A new way for fish to flourish
Published: 18 Jul 2017
Logan City Council’s drive to improve the quality of Slacks Creek has passed another milestone.
A ‘fishway’ designed to aid the passage of fish under Paradise Road at Slacks Creek has been completed.
Council partnered with fish passage specialists Catchment Solutions to deliver the project with support from Reef Catchments and the Federal Government.
Fishways use strategically-placed corridors that facilitate fish movements through man-made barriers.
They are essential in opening up access to waterways for native fish and building a more sustainable and healthy fish population.
City of Logan Mayor Luke Smith said the fishway was an initiative of
Council’s Slacks Creek Catchment Recovery Project, which aims to bring the public back to the Logan River tributary.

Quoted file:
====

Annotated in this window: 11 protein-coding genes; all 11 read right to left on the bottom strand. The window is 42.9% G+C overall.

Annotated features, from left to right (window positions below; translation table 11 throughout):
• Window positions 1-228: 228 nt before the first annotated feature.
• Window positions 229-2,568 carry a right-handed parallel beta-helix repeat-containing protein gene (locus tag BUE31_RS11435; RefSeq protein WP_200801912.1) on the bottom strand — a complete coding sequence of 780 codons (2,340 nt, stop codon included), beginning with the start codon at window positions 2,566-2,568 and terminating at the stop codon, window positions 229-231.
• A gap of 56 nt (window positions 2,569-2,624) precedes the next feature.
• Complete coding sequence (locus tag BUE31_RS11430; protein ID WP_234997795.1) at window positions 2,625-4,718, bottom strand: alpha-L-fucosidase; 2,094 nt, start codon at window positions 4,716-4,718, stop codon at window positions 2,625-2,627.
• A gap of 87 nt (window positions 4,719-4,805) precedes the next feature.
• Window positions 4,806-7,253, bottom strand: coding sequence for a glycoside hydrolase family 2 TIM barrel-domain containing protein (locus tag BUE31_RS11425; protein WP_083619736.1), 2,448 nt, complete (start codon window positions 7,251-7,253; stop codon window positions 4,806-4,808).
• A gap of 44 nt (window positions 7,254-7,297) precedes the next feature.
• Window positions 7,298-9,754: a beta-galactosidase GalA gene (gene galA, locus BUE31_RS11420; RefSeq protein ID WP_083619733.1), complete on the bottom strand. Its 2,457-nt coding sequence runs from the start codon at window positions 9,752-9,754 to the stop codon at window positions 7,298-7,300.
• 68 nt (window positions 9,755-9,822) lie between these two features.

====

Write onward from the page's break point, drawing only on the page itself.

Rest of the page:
“Council is committed to reversing the decline of Slacks Creek and turning it into a place where families can go,” Mayor Smith said.
“Improving its visual appeal will open up investment opportunities and encourage water-based activities which improve the liveability of the suburbs that the creek runs through.”
Catchment Solutions Fisheries Biologist Matt Moore said native fish are poor swimmers and can only swim fast in small bursts so road crossings, causeways, weirs and culverts create barriers for the fish.
“The shallow water and high velocity through the Paradise Road culverts and the drop off at the downstream side of the culvert apron has been preventing critical life-cycle dependant migrations upstream for many years, impacting native fish populations,” Mr Moore said.
“We’ve opened up considerable habitat for native fish such as Australian Bass.
“The fishway also provides passage for numerous other lesser known fish that form the basis of the food chain and are crucial for maintaining sustainable fish populations.”
The fishway was funded by the Australian government and council’s Environmental Levy.
Councillor Steve Swenson, whose division takes in the project, said it will restore the ecological balance of the creek.
“A healthy fish population means a healthy creek so this is a big leap forward in its recovery,” Cr Swenson said.